In April prior to the Expo Milano 2015, Secretary of State John Kerry gathered the chefs who would represent America at the world fair. “You can make connections around the dinner table you can’t around the conference table,” he told them. In 2012, the State Department had formed a Diplomatic Culinary Partnership with the James Beard Foundation, proclaiming that chefs would “elevate the role of culinary engagement in America’s formal and public diplomacy efforts.”
Such nods to the kitchen seem quaint in light of history’s deep association between cuisine and politics. From the earliest empires, a ruler had to eat and drink to maintain his personal prowess, gather his strength for battle, ensure his virility in bed, and outperform those who aspired to his throne, all the while making sure his enemies did not poison him. Cuisine, like monumental buildings and fine dress, demonstrated and reinforced a sovereign’s power. During ages when transport was slow and expensive, dining on exotic luxuries showed off a leader’s command of the resources of his domains. When cuisine was shared it bought loyalty from followers, and when withheld it humiliated and punished his enemies. Farm products were central to generating revenues, and once processed were used to pay bureaucrats, bodyguards, and warriors. When annual food shortages before the harvest were a regular reminder of the ever-present threat of famine and riot, it was the ruler’s responsibility to make sure that the poor, particularly the urban poor, did not go short.
For more than two thousand years, from circa 550 BC to 1700 AD, Persian high cuisine was as important to the politics of Eurasian states as French gastronomy would become to international diplomacy in the eighteenth and nineteenth centuries. Its long reign began when Cyrus the Great led his charioteers down off the high plateau to the plains of Mesopotamia, conquered the rich lowlands, named himself King of Kings, and established the largest empire yet seen, stretching from Turkey in the west to the borders of India in the east. Not the least of his prizes was the world’s most sophisticated culinary tradition, the Babylonian, which stretched back another thousand years to the first written recipes recorded in 1750 BC. Cyrus adopted its cooks, its dishes, and the organization of its kitchens.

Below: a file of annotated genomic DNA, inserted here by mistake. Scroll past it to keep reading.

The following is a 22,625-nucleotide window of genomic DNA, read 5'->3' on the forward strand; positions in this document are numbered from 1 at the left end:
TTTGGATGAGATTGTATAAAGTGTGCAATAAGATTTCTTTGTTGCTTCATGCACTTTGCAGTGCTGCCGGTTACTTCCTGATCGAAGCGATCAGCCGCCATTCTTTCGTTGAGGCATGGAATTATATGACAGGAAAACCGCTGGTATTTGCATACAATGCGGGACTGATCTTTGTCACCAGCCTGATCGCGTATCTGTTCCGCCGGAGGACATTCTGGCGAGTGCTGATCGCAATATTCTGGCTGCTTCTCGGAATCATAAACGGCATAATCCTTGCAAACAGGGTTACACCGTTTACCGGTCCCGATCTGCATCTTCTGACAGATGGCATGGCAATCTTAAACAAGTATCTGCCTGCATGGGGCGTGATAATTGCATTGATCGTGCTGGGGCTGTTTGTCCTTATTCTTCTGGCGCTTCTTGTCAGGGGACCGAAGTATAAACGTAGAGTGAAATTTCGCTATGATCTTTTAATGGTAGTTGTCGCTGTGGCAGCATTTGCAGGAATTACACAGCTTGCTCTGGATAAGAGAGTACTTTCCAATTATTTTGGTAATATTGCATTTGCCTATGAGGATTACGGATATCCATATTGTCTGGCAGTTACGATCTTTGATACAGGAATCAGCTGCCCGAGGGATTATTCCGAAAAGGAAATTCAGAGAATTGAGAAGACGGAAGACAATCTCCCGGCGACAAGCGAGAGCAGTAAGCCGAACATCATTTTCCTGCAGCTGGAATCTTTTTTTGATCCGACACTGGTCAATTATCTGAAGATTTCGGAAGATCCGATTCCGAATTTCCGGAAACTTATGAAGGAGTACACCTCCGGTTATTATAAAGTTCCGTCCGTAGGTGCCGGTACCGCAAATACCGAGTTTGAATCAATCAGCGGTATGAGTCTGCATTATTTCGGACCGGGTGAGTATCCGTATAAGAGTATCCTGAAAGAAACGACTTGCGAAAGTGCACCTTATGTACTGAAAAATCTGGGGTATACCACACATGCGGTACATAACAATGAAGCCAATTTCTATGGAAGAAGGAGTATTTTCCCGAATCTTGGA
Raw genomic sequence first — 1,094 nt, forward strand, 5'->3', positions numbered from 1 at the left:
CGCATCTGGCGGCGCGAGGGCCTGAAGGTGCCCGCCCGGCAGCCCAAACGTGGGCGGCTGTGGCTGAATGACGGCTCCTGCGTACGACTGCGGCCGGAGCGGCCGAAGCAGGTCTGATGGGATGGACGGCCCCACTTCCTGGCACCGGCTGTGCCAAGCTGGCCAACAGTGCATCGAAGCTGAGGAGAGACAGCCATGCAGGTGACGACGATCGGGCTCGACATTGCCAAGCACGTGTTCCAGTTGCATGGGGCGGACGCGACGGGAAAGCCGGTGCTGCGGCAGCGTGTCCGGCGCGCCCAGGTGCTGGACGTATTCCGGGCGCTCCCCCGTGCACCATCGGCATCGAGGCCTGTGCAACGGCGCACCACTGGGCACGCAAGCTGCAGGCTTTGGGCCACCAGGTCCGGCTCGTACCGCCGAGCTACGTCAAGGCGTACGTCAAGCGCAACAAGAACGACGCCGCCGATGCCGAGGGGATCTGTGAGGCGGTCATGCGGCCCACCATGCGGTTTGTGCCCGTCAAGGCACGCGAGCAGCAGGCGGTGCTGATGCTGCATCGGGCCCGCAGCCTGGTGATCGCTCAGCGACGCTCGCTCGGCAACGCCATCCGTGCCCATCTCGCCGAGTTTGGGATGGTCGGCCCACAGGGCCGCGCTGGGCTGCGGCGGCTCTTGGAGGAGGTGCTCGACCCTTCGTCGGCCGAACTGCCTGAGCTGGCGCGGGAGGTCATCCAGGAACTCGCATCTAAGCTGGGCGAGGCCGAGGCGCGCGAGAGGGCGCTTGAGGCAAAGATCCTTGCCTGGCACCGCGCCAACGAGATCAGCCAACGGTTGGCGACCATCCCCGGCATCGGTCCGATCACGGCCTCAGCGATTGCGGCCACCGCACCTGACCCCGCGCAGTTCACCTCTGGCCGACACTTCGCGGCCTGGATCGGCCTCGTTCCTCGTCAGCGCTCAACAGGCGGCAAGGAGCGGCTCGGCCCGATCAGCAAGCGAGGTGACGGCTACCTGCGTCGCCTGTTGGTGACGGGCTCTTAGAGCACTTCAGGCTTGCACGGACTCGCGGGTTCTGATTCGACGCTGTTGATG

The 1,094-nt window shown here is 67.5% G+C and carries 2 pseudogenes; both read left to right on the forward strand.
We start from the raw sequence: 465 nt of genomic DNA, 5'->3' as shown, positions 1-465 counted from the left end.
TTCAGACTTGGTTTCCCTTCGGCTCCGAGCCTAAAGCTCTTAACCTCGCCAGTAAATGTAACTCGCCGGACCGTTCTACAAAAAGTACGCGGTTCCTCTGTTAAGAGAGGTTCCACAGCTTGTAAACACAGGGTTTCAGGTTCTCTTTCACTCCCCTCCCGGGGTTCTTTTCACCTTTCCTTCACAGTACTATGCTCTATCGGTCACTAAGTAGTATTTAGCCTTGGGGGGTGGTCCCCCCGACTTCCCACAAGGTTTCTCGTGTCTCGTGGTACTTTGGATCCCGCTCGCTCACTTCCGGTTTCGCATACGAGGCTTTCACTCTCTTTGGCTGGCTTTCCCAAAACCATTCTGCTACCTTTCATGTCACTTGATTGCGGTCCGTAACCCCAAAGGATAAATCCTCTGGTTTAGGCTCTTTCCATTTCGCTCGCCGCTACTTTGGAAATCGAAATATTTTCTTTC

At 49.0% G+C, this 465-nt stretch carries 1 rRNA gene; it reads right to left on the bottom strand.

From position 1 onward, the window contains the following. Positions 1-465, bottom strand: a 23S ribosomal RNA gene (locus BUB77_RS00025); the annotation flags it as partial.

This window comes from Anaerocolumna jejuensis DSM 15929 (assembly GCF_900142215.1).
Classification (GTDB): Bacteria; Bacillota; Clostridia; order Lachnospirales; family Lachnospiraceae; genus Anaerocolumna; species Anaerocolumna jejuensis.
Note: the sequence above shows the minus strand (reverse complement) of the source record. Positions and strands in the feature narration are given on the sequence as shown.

The organization of the imperial kitchen, one of the most important government departments, was to remain remarkably stable over the centuries. Into it was checked and recorded much of the ruler’s revenue, whether as tribute, taxes, or the products of his own farms, orchards, game parks, and fisheries. Tribute bearers from around the empire, depicted on the ceremonial staircase that Cyrus’s successor Darius I had constructed at the palace of Persepolis, brought grains, oil seeds, fruits and vegetables, and domesticated animals along with showier gold, silver, wild animals, and beautiful slaves. In the elaborate series of kitchens in the palace, and in satellite operations such as bakeries, fisheries, and game reserves, perhaps thousands of workers labored to process and cook these foodstuffs. The head cook, or executive chef, as he would now be called, was responsible for logging the offerings into storage and then out to the kitchens, for organizing the staff, and for getting the multiple meals of the palace served to the appropriate groups. He worked with the steward, one of the ruler’s right-hand men, who was responsible for protocol and administration of the palace. Somewhat less senior but also crucial was the royal physician, who with his staff prepared strengthening foods before battle or if the king seemed ill, and monitored the ruler’s health, checking his digestion, urine, and excrement to see that foods passed properly. Finally, royal gardeners, huntsmen, and others delivered delicacies such as dates, pomegranates, and game.
The imperial kitchens added value to grains and carcasses, turning them from useless, bulky objects to fine white bread, delicious oils, or aromatic roasted meats, by slaughtering and butchering, threshing and grinding, boiling and crushing, and multiple other difficult, laborious operations. Processed foods were handed out as rations, payment in kind, to the ruler’s bodyguards and bureaucrats, and to all artisans, women, soothsayers, entertainers, and of course the cooks, who kept the imperial machine humming. A bronze pillar was inscribed with the rations for Cyrus’s meals, reported the Macedonian writer Polyaenus. These included different grades of wheat and barley flour; carcasses of oxen, horses, rams, geese, and birds; milk both fresh and fermented; seasonings and condiments such as garlic and onions, apple and pomegranate juice, cumin, dill, turnip pickles and capers; cooking fats including ghee, sesame, and almond oils; wine of both dates and grapes; “cakes” of dried fruits and nuts bound with a resin; and firewood for preparing meals. Far too much food for any single person, even a King of Kings, these lists bear witness to the way palace provisions were distributed.